reduce personnel  costs [and]  at the same  time, offer                                                                    
     you a small loophole ...  as it applies particularly to                                                                    
     substitute teaching  and then those teachers  that want                                                                    
     to  come back  in unspecified  positions on  an hourly,                                                                    
     contractual basis, to  fill potential, temporary gaps."                                                                    
     So our intent  there was to provide  an opportunity for                                                                    
     any school  districts to  rehire ...  their individuals                                                                    
     at reduced personnel costs.                                                                                                
     Now,   there  has   been   some   discussion  of   that                                                                    
     constituting  double  dipping,  and  I  understand  the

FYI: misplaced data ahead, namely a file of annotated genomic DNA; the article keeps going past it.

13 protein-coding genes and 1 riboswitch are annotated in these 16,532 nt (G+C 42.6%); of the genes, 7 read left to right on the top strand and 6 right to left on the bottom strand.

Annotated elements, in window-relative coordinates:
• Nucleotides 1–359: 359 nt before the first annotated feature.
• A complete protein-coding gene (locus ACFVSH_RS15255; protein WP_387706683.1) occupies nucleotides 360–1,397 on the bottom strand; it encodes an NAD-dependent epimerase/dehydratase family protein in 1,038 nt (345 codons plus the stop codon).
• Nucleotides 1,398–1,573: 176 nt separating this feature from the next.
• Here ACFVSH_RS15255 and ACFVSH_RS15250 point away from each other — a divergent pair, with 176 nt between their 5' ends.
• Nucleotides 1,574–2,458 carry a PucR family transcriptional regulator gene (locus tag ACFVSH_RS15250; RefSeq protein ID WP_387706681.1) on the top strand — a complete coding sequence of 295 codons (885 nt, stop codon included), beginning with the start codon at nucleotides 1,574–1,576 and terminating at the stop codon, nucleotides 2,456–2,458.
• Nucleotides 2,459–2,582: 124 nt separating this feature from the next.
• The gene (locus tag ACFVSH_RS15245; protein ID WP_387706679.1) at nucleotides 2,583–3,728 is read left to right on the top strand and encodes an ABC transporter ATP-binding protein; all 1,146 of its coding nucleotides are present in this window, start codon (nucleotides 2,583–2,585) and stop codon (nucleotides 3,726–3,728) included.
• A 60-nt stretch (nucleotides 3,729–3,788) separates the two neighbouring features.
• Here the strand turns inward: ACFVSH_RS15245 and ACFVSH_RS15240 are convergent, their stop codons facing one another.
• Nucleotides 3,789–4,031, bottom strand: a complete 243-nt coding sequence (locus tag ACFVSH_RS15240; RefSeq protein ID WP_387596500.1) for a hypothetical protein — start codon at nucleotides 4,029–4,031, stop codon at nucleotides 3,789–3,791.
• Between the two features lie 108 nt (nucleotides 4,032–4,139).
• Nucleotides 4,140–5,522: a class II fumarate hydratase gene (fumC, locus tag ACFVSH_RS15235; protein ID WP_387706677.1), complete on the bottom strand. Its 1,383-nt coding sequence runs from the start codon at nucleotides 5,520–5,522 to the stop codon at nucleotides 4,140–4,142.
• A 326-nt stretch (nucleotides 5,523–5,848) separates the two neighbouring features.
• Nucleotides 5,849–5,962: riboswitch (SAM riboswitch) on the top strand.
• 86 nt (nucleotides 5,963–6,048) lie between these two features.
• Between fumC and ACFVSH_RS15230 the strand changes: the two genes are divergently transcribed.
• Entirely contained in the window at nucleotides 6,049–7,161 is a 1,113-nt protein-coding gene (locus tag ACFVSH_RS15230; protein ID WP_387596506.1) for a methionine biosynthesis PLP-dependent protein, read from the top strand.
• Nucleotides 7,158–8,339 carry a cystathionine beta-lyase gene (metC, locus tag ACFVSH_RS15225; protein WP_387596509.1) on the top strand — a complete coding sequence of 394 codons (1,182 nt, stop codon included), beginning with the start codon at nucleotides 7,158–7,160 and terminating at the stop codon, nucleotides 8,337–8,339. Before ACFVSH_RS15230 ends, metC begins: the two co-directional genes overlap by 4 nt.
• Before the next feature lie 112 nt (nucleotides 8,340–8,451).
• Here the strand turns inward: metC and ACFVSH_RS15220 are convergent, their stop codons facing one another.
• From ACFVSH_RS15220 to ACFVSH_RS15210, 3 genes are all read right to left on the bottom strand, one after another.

general concern.   However,  in particular,  Mat-Su has                                                                    
     expressed   that  this   RIP   would  be   particularly                                                                    
     beneficial  to  them  ... for  reduction  of  personnel                                                                    
     costs; at  the same time,  they've said, "Well,  we are                                                                    
     somewhat   concerned   about   our  ability   to   find                                                                    
     appropriate  substitutes  or   to  rapidly  fill  those                                                                    
     positions vacated  by RIPed teachers."   So, we  made a                                                                    
     creative  policy decision  to  try to  address both  of                                                                    
     those issues.                                                                                                              
Number 2234                                                                                                                     
VICE CHAIR GATTO added that  Mat-Su had an undesirable experience                                                               
during the  last RIP:   it  paid to  have teachers  retire early;                                                               
discovered that  it needed  them back; and  was prevented  by the                                                               
RIP  from rehiring  them.   He said  this clause  eliminates that                                                               
"prevention" and  allows an  opportunity for  them to  come back.